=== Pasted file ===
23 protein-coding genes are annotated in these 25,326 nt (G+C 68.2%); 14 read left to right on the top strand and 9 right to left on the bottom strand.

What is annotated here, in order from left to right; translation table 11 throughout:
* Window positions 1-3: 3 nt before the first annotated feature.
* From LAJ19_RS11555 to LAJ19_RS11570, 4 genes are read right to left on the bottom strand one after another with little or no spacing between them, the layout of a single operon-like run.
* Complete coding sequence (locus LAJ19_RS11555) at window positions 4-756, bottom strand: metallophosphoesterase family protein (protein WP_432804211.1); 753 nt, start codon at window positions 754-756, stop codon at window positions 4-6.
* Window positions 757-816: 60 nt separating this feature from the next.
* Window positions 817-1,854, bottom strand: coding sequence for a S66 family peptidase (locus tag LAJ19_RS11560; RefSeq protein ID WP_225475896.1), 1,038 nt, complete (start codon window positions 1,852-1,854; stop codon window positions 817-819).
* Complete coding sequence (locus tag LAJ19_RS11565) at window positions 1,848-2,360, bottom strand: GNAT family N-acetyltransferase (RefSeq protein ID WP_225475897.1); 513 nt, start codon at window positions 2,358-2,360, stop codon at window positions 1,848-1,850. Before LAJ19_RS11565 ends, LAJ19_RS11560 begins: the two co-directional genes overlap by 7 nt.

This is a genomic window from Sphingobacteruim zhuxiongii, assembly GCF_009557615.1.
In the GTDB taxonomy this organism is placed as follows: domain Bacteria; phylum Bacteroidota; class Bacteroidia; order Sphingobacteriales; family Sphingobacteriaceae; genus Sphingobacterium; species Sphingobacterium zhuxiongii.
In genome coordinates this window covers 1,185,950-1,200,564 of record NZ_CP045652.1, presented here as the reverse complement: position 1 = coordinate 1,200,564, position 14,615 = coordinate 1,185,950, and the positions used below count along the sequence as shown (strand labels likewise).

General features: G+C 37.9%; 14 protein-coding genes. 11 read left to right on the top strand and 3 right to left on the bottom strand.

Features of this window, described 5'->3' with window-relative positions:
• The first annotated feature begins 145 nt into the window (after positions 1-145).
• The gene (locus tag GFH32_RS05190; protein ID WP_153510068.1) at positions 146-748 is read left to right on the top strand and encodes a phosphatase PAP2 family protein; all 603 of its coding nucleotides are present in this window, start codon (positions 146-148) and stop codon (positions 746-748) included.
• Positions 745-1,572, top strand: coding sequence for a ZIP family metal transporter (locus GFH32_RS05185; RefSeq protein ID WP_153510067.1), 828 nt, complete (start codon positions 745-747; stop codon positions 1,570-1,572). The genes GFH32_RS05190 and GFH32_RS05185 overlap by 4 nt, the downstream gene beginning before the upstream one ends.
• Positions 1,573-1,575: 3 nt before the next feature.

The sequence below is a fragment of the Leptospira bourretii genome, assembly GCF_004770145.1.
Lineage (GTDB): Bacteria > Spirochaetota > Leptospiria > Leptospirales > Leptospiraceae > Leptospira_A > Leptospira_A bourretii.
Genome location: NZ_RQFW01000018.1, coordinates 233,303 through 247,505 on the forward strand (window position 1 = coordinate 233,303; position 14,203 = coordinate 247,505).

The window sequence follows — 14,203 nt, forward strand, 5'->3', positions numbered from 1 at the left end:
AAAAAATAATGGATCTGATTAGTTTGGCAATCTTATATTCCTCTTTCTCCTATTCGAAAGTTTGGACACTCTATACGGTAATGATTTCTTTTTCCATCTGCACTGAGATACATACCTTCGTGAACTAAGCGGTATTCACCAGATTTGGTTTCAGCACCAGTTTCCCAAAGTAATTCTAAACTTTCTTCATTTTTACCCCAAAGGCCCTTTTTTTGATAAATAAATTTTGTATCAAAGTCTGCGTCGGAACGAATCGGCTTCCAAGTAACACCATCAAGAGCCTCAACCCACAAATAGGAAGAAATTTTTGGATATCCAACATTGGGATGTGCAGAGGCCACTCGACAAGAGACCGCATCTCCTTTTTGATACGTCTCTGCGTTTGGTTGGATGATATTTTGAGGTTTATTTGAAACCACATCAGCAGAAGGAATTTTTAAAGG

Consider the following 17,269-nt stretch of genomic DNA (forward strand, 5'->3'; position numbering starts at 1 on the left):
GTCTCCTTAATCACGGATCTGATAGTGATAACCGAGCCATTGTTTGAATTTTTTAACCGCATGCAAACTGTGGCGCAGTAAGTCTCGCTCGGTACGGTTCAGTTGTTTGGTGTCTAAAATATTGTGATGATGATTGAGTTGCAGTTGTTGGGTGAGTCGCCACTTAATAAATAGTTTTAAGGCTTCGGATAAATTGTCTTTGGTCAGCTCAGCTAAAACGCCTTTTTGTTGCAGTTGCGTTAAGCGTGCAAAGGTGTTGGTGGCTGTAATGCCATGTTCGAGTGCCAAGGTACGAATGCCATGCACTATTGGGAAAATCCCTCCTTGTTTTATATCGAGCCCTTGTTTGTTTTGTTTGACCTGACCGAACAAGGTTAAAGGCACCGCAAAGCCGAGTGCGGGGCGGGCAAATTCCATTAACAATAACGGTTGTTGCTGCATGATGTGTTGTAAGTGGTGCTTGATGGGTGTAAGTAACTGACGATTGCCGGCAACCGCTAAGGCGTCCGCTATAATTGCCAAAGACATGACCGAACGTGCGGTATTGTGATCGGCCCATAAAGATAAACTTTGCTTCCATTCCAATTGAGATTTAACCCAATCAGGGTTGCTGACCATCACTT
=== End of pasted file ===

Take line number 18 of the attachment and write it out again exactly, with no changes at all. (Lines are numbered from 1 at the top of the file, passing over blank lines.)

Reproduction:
The sequence below is a fragment of the Leptospira bourretii genome, assembly GCF_004770145.1.